The Away Team review — The Oregon Trail of the future

The Away Team offers an enticing premise for any sci-fi fan. In this game from Underflow Studios, you take on the role of a ship’s AI system, responsible for shepherding the last handful of humans left in the universe to a new home planet.

At the start of The Away Team, you choose your team from a variety of passengers. This process, in and of itself, is deeply engaging, especially if you’re invested in game narrative. Each passenger has a distinct background that impacts the way that they function in the team. Some have mechanical skills, while others are natural leaders. When playing on ‘easy,’ your team can be quite large, while you can only select a few when playing on ‘hard.’

Once the gameplay begins, it’s easy to see why a limited crew increases the difficulty of The Away Team. As you travel from planet to planet your crew is exposed to all sorts of dangers, and no one’s survival is guaranteed. Threats pop up randomly throughout the universe, and you are forced to make difficult decisions to keep your passengers safe. In this sense, The Away Team is reminiscent of that old classic, The Oregon Trail from 1971, which also follows a treacherous journey to a new home. The two most pressing concerns of The Away Team are always the supply of food and fuel, but you may face murderous robots, hostile aliens, faulty machinery, toxic habitats, and more as you traverse the stars.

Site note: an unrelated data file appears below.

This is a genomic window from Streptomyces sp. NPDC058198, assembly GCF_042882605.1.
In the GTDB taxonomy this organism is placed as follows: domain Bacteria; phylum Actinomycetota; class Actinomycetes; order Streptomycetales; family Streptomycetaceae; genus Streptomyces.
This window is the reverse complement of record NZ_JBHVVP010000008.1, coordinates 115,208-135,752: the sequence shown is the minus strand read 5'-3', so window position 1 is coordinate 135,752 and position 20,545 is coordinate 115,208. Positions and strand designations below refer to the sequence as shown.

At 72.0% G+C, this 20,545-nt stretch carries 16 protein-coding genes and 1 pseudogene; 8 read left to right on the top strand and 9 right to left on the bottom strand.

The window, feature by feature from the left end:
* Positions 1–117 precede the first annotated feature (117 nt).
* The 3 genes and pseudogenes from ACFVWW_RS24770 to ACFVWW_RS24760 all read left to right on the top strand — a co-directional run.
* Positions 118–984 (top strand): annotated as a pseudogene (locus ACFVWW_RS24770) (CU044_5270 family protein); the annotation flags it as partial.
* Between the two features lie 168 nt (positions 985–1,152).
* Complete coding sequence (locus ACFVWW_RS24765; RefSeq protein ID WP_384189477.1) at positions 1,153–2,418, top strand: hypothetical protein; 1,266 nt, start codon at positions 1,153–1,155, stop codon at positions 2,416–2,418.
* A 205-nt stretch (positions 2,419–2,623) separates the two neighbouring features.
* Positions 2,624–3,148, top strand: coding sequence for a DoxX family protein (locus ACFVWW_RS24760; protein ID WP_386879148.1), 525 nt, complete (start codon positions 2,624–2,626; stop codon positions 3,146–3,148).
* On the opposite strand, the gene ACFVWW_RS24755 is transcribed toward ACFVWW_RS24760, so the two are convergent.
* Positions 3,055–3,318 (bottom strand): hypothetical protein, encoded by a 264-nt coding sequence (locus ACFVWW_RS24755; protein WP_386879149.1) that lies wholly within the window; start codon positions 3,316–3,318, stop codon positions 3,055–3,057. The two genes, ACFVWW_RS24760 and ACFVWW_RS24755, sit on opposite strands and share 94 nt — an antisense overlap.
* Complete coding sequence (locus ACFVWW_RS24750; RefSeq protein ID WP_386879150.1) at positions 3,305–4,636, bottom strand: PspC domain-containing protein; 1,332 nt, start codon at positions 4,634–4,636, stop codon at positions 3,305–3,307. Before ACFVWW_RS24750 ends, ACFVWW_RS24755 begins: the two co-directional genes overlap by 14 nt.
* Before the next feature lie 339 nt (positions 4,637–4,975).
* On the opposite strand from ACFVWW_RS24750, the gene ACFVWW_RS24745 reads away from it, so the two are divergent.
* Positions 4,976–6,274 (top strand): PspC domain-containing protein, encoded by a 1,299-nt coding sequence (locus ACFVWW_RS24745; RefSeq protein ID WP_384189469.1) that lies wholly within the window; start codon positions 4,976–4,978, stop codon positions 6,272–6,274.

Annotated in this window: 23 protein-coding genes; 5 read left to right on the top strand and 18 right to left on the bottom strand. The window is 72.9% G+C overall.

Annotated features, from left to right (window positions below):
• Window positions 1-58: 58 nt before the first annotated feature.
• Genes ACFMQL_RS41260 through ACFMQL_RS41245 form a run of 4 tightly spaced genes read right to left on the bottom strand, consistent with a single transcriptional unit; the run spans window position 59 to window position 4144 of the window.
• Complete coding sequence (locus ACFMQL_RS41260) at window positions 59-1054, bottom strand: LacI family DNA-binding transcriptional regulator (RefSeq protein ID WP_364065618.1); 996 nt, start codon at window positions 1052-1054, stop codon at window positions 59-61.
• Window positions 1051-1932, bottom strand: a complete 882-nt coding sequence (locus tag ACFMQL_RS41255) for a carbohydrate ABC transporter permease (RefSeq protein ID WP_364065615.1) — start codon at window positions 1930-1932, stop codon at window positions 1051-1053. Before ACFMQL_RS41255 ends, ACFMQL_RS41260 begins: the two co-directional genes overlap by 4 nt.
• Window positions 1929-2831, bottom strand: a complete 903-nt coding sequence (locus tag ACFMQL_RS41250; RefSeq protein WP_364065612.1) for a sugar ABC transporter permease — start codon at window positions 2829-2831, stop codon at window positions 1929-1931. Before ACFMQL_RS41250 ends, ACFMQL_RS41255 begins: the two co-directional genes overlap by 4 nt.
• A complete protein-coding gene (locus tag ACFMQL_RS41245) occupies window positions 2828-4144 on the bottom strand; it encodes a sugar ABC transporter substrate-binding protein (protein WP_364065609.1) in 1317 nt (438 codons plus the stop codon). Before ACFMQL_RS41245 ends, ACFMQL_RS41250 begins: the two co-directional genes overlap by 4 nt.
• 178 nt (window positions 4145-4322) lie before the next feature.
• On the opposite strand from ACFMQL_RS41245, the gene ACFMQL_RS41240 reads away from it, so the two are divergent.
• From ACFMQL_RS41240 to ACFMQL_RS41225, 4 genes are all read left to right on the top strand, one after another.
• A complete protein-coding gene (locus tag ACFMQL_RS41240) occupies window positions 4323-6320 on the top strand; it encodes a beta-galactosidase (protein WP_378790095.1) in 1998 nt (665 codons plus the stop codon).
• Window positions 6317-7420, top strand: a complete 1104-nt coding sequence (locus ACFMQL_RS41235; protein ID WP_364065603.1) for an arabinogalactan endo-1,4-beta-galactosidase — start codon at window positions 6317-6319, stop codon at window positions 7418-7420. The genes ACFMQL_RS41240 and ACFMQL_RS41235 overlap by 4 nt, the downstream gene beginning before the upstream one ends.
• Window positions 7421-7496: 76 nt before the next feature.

Experiencing some mechanical difficulties.

All the events in The Away Team are presented in an interesting way. The game is narrated through the use of an events log that relays to you the crew’s dialogue, the ship’s surroundings, descriptions of nearby planets and more. This interface is clever and adds to the immersion of the experience, as you feel that you are interacting with the ship itself. However, this immersion comes with some flaws. The text is presented in bright green against a black background in an alarmingly small font. While this evokes a strong sci-fi nostalgia, it quickly becomes grating. I wasn’t bothered too much for the first half hour of playtime, but my roommate couldn’t stand to look at it.

If you’re able to look past a somewhat irritating interface, The Away Team has a lot to offer in terms of narrative. True to the sci-fi genre, The Away Team seems more interested in creating a true feeling of discovery and exploration than in character development. And in that aspect, it certainly succeeds. It was hard not to feel genuinely eager to investigate a planet I stumbled upon, and the stories hidden away in the corners of this universe consistently engaged me.

The Away Team also left me hoping until the very end that I would find a viable home for humanity. While the player is presented with a series of difficult decisions with dire consequences, it never feels like you are being cheated out of a victory. Like many text-based games of old, it may take several attempts before you succeed, but that’s part of this story’s appeal. Even defeat feels like an invitation to start again and pursue different strategies with a different crew.

The Away Team's collection of characters.
Who will you choose?

The Away Team is currently available on Steam for PC, Mac and Linux.

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